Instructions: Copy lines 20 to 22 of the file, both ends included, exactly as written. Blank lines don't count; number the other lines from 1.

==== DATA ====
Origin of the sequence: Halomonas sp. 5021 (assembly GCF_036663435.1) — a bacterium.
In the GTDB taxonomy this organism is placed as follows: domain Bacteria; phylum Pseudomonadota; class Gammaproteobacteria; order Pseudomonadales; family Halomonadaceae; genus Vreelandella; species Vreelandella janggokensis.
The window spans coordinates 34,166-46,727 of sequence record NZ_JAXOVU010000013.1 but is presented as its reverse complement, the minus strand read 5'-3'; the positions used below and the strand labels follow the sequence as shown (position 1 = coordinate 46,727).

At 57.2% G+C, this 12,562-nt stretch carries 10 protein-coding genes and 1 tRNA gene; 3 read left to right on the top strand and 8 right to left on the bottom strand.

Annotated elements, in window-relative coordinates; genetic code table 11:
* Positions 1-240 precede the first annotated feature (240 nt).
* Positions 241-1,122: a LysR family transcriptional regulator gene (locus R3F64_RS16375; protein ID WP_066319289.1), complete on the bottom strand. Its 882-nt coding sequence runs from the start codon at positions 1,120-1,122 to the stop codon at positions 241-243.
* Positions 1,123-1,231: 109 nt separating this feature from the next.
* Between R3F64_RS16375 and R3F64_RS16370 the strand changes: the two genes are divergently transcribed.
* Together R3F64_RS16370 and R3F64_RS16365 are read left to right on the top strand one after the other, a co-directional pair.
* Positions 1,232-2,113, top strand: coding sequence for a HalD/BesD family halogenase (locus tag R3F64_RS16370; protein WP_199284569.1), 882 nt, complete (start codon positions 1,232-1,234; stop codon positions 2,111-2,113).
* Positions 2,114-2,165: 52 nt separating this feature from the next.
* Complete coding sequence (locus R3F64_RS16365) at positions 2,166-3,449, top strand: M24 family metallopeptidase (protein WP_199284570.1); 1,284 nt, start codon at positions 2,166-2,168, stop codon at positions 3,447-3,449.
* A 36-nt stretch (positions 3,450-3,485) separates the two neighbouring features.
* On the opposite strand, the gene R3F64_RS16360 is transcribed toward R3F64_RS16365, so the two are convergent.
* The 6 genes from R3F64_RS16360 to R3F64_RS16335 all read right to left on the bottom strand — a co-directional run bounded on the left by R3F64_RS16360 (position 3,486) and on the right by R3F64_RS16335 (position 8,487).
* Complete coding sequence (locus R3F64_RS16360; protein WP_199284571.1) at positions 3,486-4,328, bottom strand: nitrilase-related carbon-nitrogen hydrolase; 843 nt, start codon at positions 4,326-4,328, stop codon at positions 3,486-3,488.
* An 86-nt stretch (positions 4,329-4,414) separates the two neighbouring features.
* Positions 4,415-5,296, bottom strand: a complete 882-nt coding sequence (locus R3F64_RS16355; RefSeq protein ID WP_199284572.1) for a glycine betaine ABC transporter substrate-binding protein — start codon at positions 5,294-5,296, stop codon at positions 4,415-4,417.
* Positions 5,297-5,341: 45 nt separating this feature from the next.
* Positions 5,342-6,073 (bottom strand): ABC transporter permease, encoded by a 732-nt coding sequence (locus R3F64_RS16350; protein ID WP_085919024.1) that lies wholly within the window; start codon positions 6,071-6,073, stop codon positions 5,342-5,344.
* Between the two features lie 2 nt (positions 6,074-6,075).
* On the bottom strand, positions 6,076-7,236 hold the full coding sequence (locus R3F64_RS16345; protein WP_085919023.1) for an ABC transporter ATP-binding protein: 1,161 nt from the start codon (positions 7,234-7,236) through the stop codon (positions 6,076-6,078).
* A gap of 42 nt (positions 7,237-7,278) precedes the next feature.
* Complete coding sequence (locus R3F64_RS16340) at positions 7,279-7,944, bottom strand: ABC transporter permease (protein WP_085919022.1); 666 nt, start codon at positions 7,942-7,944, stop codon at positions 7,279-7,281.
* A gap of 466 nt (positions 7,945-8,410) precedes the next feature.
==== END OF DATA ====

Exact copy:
* Positions 5,297-5,341: 45 nt separating this feature from the next.
* Positions 5,342-6,073 (bottom strand): ABC transporter permease, encoded by a 732-nt coding sequence (locus R3F64_RS16350; protein ID WP_085919024.1) that lies wholly within the window; start codon positions 6,071-6,073, stop codon positions 5,342-5,344.
* Between the two features lie 2 nt (positions 6,074-6,075).